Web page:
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Meeting to Fire Pastor Was Invalid

New York Court ruled that a church meeting requiring two-thirds vote to terminate pastor’s employment didn't give church members full notice of meeting; it was therefore invalid.

Key point 6-12.1. Church membership meetings must be conducted in accordance with the procedural requirements ordinarily specified in the church's governing documents. The most common requirements pertain to notice, quorum, and voting.

A New York court ruled that a specially called church business meeting was invalid because notice of the meeting failed to state the purpose. A pastor (the "plaintiff") entered into an employment contract with a church. The contract provided that if the plaintiff's employment was to be terminated, "an announcement is to be made two weeks in advance, one each week before the called business meeting. Two thirds of the members present must vote for removal of the pastor."

Five years later the church convened a special business meeting at which more than two-thirds of the members present at the meeting voted to terminate the plaintiff's employment as pastor, allegedly because of financial improprieties. The meeting was conducted on April 15, 2008, and the church provided notice to the congregation on April 6 and April 13. However, neither notice stated that the pastor's employment would be considered.

The plaintiff sued the church to recover damages for breach of contract and defamation against the church, alleging that the church business meeting was invalid due to the church's failure to provide notice 14 days in advance of the meeting, and the failure of the notices to specify the purpose of the meeting. The plaintiff also insisted that he had not committed any financial improprieties.

A trial court granted the plaintiff's motion for summary judgment, meaning that it believed that the plaintiff's position was so strong that there was no need to conduct a trial. A state appeals court agreed:

Here, the pertinent clause of the subject employment contract unambiguously required the church to announce the termination vote "two weeks in advance of the meeting." As a matter of law, such language unambiguously required the church to announce the termination vote 14 days in advance of the meeting … . The plaintiff established that the church breached the employment contract by demonstrating that it did not announce the April 15, 2008, special meeting until April 6, 2008, and April 13, 2008, and that the announcements did not adequately apprise the congregation of the purpose of the meeting, as, in effect, required by the employment contract and the church bylaws.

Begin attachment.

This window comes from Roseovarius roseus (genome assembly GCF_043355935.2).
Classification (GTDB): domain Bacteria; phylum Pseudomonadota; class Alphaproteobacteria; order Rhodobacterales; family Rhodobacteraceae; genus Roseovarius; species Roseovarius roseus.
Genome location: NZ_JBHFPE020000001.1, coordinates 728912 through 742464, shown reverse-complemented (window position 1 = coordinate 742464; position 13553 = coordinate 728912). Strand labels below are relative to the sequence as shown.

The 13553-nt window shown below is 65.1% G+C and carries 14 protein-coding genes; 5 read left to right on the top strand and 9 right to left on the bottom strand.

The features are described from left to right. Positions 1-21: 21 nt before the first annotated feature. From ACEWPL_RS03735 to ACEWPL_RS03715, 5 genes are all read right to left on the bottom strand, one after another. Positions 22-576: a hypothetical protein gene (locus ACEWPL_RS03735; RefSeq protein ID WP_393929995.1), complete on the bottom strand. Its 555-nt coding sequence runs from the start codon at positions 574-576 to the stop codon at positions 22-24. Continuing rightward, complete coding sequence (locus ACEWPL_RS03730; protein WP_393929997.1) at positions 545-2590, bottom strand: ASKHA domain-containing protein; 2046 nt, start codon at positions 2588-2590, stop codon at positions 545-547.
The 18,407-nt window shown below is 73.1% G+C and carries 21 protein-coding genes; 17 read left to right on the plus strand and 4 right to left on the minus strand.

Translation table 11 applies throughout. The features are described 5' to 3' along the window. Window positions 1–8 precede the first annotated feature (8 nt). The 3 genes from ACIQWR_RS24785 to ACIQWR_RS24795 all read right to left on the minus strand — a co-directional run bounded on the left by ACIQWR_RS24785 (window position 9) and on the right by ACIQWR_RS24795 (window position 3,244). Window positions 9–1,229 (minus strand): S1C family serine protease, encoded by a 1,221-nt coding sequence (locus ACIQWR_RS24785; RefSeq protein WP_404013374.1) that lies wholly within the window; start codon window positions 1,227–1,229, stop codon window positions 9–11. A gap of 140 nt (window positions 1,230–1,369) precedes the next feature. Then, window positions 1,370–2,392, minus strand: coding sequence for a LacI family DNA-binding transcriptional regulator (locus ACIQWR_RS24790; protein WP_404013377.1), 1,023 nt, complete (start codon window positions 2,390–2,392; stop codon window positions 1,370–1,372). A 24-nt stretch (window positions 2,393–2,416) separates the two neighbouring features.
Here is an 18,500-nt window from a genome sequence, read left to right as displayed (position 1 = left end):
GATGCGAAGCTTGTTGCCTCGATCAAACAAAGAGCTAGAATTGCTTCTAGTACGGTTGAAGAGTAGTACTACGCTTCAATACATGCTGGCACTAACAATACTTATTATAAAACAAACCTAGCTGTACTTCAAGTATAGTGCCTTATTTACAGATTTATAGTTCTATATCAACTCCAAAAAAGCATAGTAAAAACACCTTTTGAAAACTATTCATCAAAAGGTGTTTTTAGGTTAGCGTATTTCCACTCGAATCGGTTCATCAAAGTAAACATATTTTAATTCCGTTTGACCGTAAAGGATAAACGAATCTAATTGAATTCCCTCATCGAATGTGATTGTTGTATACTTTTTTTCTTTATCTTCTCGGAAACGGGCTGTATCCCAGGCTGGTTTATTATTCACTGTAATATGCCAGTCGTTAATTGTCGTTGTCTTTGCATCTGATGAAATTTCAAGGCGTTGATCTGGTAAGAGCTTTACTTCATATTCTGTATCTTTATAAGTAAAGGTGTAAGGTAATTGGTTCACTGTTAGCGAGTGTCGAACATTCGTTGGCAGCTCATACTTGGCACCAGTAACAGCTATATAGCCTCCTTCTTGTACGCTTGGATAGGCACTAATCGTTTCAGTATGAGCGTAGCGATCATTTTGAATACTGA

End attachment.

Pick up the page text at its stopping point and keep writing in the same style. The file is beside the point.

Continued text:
What This Means For Churches:

This case illustrates the importance of compliance with notice provisions in employment contracts, bylaws, and applicable nonprofit corporation law. It is a good practice for church leaders to be familiar with these provisions in advance of annual or special business meetings so that proper notice can be provided to members. Note that proper notice of a special business meeting typically requires that notice be given a specified number of days or weeks prior to the meeting, and that the notice inform members of the purpose of the meeting. The purpose of the notice requirement is to provide members with sufficient information to decide whether or not to attend the meeting, sufficiently in advance to enable them to adjust their schedules should they desire to attend. As this case demonstrates, a failure to comply with the notice requirement may affect the validity of actions taken at the meeting. Smith v. Ebenezer Baptist Church, 949 N.Y.S.2d 119 (N.Y.A.D. 2012).

Richard R. Hammar is an attorney, CPA and author specializing in legal and tax issues for churches and clergy.

This content is designed to provide accurate and authoritative information in regard to the subject matter covered. It is sold with the understanding that the publisher is not engaged in rendering legal, accounting, or other professional service. If legal advice or other expert assistance is required, the services of a competent professional person should be sought. "From a Declaration of Principles jointly adopted by a Committee of the American Bar Association and a Committee of Publishers and Associations." Due to the nature of the U.S. legal system, laws and regulations constantly change. The editors encourage readers to carefully search the site for all content related to the topic of interest and consult qualified local counsel to verify the status of specific statutes, laws, regulations, and precedential court holdings.

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  • December 17, 2013

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